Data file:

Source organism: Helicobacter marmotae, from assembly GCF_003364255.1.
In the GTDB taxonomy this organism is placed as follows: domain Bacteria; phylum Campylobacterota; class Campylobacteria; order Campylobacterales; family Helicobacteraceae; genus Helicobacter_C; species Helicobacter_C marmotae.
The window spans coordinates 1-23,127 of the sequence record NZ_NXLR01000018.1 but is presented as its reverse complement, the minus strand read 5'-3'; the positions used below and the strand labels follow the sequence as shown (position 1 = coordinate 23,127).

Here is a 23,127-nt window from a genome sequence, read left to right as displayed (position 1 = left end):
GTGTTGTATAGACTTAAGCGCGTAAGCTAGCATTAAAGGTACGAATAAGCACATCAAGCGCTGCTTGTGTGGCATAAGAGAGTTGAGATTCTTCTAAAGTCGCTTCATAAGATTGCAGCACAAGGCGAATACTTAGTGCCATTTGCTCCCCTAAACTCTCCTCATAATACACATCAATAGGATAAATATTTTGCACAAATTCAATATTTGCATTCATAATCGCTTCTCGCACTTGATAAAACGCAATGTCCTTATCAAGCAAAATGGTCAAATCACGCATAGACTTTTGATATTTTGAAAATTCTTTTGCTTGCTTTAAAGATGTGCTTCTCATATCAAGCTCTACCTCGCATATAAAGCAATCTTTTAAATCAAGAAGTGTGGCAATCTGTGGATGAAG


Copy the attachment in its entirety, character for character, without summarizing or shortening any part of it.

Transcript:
Source organism: Helicobacter marmotae, from assembly GCF_003364255.1.
In the GTDB taxonomy this organism is placed as follows: domain Bacteria; phylum Campylobacterota; class Campylobacteria; order Campylobacterales; family Helicobacteraceae; genus Helicobacter_C; species Helicobacter_C marmotae.
The window spans coordinates 1-23,127 of the sequence record NZ_NXLR01000018.1 but is presented as its reverse complement, the minus strand read 5'-3'; the positions used below and the strand labels follow the sequence as shown (position 1 = coordinate 23,127).

Here is a 23,127-nt window from a genome sequence, read left to right as displayed (position 1 = left end):
GTGTTGTATAGACTTAAGCGCGTAAGCTAGCATTAAAGGTACGAATAAGCACATCAAGCGCTGCTTGTGTGGCATAAGAGAGTTGAGATTCTTCTAAAGTCGCTTCATAAGATTGCAGCACAAGGCGAATACTTAGTGCCATTTGCTCCCCTAAACTCTCCTCATAATACACATCAATAGGATAAATATTTTGCACAAATTCAATATTTGCATTCATAATCGCTTCTCGCACTTGATAAAACGCAATGTCCTTATCAAGCAAAATGGTCAAATCACGCATAGACTTTTGATATTTTGAAAATTCTTTTGCTTGCTTTAAAGATGTGCTTCTCATATCAAGCTCTACCTCGCATATAAAGCAATCTTTTAAATCAAGAAGTGTGGCAATCTGTGGATGAAG